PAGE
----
George Lucas Educational Foundation

1 to 1 Device ?

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Our middle school is in the process of selecting a device for 1 to 1 computing. Does anyone have any advice or suggestions as to the most useful device?
Thank you in advance!

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linda's picture
Life science teacher in northern California

William, what do you mean by more than necessary or wise? If used well the iPads are an awesome tool. The kids I worked with really enjoyed them and created some really cool stuff. A lot has to do with is the teacher comfortable enough to use them and make the most of the learning tool that they can be.

Whitney Hoffman's picture
Whitney Hoffman
Producer LD Podcast, Digital Media Consultant, Author

My experience has been as long as you have an external keyboard, google docs are fine on the iPad, and you can use pages as well. It's just a question of the amount of input you need, and typing on the screen is ok, but if I'm writing lengthy prose, an external keyboard definitely helps. But I suspect that's true with any flavor of tablet vs. netbook/chromebook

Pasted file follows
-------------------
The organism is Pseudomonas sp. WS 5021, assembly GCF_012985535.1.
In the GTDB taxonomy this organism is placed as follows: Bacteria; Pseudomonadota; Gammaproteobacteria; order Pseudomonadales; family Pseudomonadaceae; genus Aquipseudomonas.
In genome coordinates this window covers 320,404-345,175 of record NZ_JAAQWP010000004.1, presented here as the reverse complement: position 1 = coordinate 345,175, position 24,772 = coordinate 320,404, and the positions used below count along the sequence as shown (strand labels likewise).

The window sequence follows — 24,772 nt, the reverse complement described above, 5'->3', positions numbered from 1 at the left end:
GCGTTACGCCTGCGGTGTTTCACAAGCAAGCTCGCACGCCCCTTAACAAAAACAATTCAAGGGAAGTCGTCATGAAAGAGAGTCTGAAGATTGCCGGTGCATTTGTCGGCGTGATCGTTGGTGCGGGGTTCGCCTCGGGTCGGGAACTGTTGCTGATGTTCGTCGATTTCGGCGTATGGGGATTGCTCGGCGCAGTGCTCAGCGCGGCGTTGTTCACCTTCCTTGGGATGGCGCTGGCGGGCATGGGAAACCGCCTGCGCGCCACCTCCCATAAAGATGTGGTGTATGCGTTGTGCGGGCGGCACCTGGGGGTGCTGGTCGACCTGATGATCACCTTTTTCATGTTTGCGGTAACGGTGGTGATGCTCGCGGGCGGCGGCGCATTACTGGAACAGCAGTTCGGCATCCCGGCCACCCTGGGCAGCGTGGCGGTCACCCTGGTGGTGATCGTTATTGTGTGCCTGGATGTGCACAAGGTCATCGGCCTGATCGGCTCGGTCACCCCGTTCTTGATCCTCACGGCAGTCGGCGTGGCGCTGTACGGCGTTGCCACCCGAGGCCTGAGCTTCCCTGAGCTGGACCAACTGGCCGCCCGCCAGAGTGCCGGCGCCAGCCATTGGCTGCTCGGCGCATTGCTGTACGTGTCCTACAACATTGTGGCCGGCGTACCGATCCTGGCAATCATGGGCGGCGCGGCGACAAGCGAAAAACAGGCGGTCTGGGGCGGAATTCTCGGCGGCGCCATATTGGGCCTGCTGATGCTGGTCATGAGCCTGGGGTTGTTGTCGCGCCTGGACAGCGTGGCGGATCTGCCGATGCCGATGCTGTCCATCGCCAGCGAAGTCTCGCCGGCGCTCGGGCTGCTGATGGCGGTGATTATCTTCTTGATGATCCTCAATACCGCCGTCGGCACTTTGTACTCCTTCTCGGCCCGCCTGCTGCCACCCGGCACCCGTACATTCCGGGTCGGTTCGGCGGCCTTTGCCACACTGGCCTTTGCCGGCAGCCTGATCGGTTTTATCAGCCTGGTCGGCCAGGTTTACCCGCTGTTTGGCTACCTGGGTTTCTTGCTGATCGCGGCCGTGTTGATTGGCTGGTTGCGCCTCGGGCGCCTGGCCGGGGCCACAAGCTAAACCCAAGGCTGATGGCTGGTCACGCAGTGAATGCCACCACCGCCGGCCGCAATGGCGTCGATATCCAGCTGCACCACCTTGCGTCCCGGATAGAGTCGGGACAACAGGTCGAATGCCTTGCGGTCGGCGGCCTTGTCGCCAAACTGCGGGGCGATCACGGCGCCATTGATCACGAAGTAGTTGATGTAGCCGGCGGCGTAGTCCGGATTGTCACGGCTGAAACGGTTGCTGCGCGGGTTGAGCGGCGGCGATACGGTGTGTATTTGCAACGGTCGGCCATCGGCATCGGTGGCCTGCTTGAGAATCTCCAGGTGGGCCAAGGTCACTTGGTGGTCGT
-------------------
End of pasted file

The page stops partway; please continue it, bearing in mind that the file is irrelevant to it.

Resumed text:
William Potash's picture

What I mean is that the iPad is a proprietary consumer-oriented product poorly suited to any meaningful education. We are using this technology merely as we would use a traditional computer, give or take a few features. The iPad is an expensive plaything for content consumption and the occasional creation of basic content, which, while potentially fun, is almost useless in any meaningful change in pedagogy.

Technology can be used as a resource, or it can be used at the core of education itself. The iPad does neither effectively.

linda's picture
Life science teacher in northern California

More than a plaything, the iPad can be used to do things that a lap top or chrome book can't. The learning potential of an iPad can best be realized when it is not treated like "a lap top with no keyboard". I sense that William and I must agree to respectfully disagree on this matter. More to the point is the question of what you hope to do/accomplish by going 1 to 1. There are advantages and disadvantages to all devices.

William Potash's picture

I see now that I oversimplified my answer somewhat.

How should I put it? The iPad is not a core part of pedagogy. It will not be one unless somebody invests the time and money to build an ecosystem specifically for K-12 education that better serves needs.

It has no more inherent learning potential than a computer with a web browser. It is not what device it is, it is what you do with said device. A $150 computer running software that allows it to teach, assess student needs, and deliver content is infinitely more valuable than an off-the-shelf $1500 iMac.